A few weeks ago, holed up in a small-town hotel one evening, staring dully at the television, my finger stopped jabbing remote when I caught a glimpse of Mashaal.
I had seen the movie before, but yet, I hung on. Waiting for the famous death scene. The one where Waheeda Rehman, who plays Dilip Kumar’s wife with a quiet, assured dignity, dies out on the street. Her husband tries to hail passing cars and cabs, bangs on locked doors and screams ‘ae bhai!’ Nobody stops. Nobody calls a doctor. Nobody listens. She calls out to him, and dies.
I had known I would cry. And I did.
But this time, there was another scene which grabbed my attention. It was the shop-breaking/looting sequence before the death scene. Raja (Anil Kapoor playing a rough mawaali type) and his friends had just been smashing, and stealing from, a store. A very disappointed Vinod (Dilip Kumar, the upright journalist-activist), goes to his room to upbraid him. Raja, however, is not in the least bit remorseful.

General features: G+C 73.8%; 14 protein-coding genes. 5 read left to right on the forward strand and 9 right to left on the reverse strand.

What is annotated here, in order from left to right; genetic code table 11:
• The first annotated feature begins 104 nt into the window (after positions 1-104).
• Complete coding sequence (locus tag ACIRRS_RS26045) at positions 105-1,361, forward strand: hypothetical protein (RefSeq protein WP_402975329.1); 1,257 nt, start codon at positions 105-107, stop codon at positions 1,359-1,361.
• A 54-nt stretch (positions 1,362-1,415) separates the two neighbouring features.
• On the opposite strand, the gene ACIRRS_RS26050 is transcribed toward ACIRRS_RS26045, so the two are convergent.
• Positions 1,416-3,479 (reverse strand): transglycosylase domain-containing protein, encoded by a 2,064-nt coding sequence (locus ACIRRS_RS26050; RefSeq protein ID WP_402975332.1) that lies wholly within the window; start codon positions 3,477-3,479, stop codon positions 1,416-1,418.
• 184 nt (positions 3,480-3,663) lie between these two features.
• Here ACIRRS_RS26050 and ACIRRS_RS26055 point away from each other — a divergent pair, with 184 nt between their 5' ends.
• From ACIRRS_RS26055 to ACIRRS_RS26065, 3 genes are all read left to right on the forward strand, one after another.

He begins to talk of a memory. When he was five years old, he remembered being out with his father, walking through the market. His father had reached out to touch the fabric that was hung up there for sale. The shopkeeper had yelled. The paradox was his father was a weaver. Perhaps, the very man who had woven that bit of cloth, was now forbidden to touch it.
Raja swears that he would not live like his father did. If he was not permitted to touch something in a shop, he would break it.
For a long time, it stayed with me. That sequence. Incredibly, the movie was made by Yash Chopra.
Funny, how they just don’t say that sort of thing in the movies, any longer. No?